I went and saw the Noah movie a couple of weeks ago. I hope to post something more in-depth concerning my reaction to the movie. I generally liked it and thought it was well done. Many people have written about how it doesn’t seem to follow the biblical story line as closely as they would like. But I would say that the movie is much more biblical than a lot of people believe. For now, I’ll link to the NYTimes review of the movie, which I found quite insighful.


There was another interesting post this week from Tom Bartlett in the Chronicle of Higher Education – “Do Atheists Really Believe in God?” It cited a recent study in Finland.

In a forthcoming paper in the International Journal for the Psychology of Religion, titled “Atheists Become Emotionally Aroused When Daring God to Do Terrible Things,” researchers asked subjects to make the horrible statements mentioned above. Some statements were offensive (puppy kicking), some were malevolent (parents drowning), and some dared God to do awful stuff, to the subjects, their friends, or their families. Of the 29 subjects, 16 were self-described atheists and 13 were religious . . . .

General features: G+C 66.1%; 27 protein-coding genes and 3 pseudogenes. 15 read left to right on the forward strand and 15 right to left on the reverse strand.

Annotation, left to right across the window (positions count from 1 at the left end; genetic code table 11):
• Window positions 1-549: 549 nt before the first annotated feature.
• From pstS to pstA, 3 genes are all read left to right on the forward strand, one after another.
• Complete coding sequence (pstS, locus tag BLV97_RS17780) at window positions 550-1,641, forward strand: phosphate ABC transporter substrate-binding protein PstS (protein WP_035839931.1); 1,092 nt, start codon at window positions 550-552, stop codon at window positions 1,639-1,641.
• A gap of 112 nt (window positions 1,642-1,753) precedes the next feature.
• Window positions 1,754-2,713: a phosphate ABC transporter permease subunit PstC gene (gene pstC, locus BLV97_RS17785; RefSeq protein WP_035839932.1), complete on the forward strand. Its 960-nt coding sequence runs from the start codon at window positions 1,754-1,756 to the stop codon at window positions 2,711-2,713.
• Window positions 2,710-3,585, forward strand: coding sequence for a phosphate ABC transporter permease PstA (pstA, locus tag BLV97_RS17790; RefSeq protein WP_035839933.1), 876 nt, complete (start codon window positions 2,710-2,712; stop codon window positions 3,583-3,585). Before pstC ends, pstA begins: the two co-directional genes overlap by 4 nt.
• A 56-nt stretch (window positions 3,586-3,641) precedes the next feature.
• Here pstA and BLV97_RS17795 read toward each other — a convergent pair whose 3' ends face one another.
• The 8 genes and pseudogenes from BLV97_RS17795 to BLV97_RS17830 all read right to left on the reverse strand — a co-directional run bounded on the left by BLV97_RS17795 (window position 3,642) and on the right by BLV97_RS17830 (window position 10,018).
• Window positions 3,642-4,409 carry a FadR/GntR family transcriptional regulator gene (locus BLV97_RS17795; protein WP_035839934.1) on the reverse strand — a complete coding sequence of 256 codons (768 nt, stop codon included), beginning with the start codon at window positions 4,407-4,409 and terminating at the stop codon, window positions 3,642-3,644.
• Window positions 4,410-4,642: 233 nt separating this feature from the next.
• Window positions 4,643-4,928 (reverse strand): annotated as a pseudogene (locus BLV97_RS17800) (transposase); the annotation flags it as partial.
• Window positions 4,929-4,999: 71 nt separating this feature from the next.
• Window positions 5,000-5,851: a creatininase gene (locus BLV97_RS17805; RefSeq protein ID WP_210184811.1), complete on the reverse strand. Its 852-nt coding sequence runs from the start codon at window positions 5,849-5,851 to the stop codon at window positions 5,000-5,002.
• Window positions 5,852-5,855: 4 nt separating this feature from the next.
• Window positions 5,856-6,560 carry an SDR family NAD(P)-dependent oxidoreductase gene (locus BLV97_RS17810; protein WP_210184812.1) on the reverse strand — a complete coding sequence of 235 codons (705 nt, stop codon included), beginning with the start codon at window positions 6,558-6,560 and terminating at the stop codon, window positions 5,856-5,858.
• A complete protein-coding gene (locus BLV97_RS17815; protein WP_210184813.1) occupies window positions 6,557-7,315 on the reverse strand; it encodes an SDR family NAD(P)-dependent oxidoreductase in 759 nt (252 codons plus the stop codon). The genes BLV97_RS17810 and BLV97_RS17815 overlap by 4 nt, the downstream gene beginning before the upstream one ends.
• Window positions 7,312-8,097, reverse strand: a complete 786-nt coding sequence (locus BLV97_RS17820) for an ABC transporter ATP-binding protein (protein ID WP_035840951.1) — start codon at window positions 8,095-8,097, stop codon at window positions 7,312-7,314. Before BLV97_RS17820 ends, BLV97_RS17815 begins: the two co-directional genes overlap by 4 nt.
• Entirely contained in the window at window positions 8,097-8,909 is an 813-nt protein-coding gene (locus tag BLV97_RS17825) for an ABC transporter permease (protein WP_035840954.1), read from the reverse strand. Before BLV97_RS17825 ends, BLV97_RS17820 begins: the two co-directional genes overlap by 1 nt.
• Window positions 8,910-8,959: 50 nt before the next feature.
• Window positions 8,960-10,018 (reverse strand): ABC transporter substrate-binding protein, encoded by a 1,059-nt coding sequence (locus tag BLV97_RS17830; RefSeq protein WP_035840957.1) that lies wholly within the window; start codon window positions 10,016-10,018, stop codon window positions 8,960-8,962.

Then subjects were asked to read aloud the statements while hooked up to a skin-conductance meter, which basically measures how much you sweat. The idea is that the more you perspire, the more worked up you are about a particular statement . . . . According to the skin-conductance tests, the atheists found asking God to harm them or others to be just as upsetting as religious folks did. The researchers also compared the reactions of the atheists when making statements like “I wish my parents were paralyzed” and “I dare God to paralyze my parents.” Atheists were, like believers, more bothered by the latter statement, if you believe the skin-conductance tests.

A number of comments responding to the post pointed out that the study may not prove very much. Perhaps the atheists were still affected by things they were taught as children, and so forth. What struck me, though, was Bartlett’s reference to the “supernatural.”

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